On top of that argument, the Court also found that there was a lack of strong justification for the mandatory sentence of life imprisonment without parole. The argument of retribution is directly linked to the concept of the offender’s blameworthiness, and this concept of blame is not nearly as strong when the offender is a juvenile. The deterrence approach is diminished by the lack of impulse control that children possess, because their impulsivity makes them less likely to consider potential punishment before acting. Finally, the rehabilitation argument is non-existent, since these offenders are going to spend the rest of their lives in prison and therefore have no societal need for rehabilitation. When a punishment has no justification behind it, it cannot be constitutionally enforced.
In Miller, the Court rendered life without parole an unconstitutional penalty for a class of defendants because of their status as juvenile offenders whose crimes reflect the transient immaturity of youth. Miller is thus retroactive because it necessarily carries a significant risk that a defendant (in this case, a juvenile homicide offender) faces a punishment that the law cannot impose on him.
In this case of Montgomery v. Louisiana, Louisiana argued that Miller established a procedural rule, not a substantive one, because it required courts to enact the procedure of considering an offender’s age when sentencing him to life in prison. However, the Court rejected this argument and held that Miller primarily established a substantive rule and, then, as a secondary holding, Miller provided the procedural safeguards to ensure that the substantive rule is met.
In deciding the second issue, the Court held that Miller established a substantive rule of constitutional law when it held that the punishment of mandatory life imprisonment without parole violated the 8th Amendment. In retroactively enforcing Miller, the state courts do not have to re-litigate every conviction and sentence in which a juvenile received a mandatory life sentence without parole. Instead, Miller would be satisfied by allowing juvenile homicide offenders to be considered for parole, rather than by resentencing them. This parole consideration ensures that juveniles whose crimes reflected only transient immaturity, and who have since matured, will not be forced to serve a disproportionate sentence in violation of the 8th Amendment. On the other hand, those inmates who have shown an inability to reform will be denied parole and will continue to serve their life sentences.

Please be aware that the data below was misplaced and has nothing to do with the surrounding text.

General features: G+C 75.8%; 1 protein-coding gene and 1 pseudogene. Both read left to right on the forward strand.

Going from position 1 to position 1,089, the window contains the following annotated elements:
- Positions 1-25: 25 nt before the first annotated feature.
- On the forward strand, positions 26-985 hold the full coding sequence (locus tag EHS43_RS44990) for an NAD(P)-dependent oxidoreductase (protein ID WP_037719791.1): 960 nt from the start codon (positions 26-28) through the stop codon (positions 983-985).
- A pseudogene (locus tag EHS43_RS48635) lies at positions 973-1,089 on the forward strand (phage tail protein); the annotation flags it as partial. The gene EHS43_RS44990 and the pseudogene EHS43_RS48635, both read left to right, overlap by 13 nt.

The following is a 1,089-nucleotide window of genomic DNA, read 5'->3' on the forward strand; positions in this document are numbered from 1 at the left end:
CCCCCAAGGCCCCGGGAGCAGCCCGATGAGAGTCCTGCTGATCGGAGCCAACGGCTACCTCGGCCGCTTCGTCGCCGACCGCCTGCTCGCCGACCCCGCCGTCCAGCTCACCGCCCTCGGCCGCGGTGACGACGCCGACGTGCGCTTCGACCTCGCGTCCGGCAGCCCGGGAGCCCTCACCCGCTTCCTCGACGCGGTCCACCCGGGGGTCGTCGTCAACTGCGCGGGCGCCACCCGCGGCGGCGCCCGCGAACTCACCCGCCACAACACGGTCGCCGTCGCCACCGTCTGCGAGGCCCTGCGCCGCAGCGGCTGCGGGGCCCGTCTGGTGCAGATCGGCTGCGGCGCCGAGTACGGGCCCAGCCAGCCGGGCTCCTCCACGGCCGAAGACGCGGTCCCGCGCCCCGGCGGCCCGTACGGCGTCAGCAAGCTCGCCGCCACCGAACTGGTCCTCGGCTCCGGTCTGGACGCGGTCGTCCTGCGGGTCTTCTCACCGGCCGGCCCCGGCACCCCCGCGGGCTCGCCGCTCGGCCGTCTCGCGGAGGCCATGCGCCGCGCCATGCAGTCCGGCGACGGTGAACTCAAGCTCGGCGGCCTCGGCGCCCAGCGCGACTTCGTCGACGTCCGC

Justices Scalia, Thomas, and Alito joined in their dissent to Montgomery v. Louisiana. Scalia wrote the dissent, arguing that the Supreme Court did not have the jurisdiction to review this case. Scalia stated that the principle of finality of decisions dictates that whether a new constitutional rule will be applied to a final state court conviction is entirely up to the state. He argued that state courts only need to apply the constitutional rule that existed at the time of conviction, and the Supreme Court does not have jurisdiction to review that decision. Scalia was also of the opinion that the rule created in Miller was a procedural one, not substantive.
Despite joining in Scalia’s dissent, Thomas also wrote his own, stating that the question of whether a constitutional right is retroactive asks whether there is an appropriate remedy, not whether the right was violated in the first place. Thomas further argued that because the Supreme Court cannot force state court to apply constitutional rules that were not in existence at the time of conviction, there is no constitutional remedy that would make the constitutional right in question apply retroactively.
Overall, the result of Miller v. Alabama and its retroactive application, as set forth in Montgomery v. Louisiana, is that enforcing a mandatory sentence of life in prison without the opportunity for parole against juvenile homicide offenders violates the 8th Amendment’s prohibition against cruel and unusual punishment. As a whole, children are much more susceptible to change than adults, and the Constitution now requires that these juvenile offenders be given the opportunity to demonstrate their changed disposition to the court and thus be considered for parole.
One of our second-year law students, Kathryn Jakuback, had the opportunity to work with the East Baton Rouge Public Defender’s Office on this case. “It was really incredible to watch this process evolve from brief to Supreme Court argument and then to a judgment in our favor.” When asked about her opinion on the outcome of the case, Jakuback stated that she “can’t wait to see what this means for Henry Montgomery and for everyone else that this decision affects.”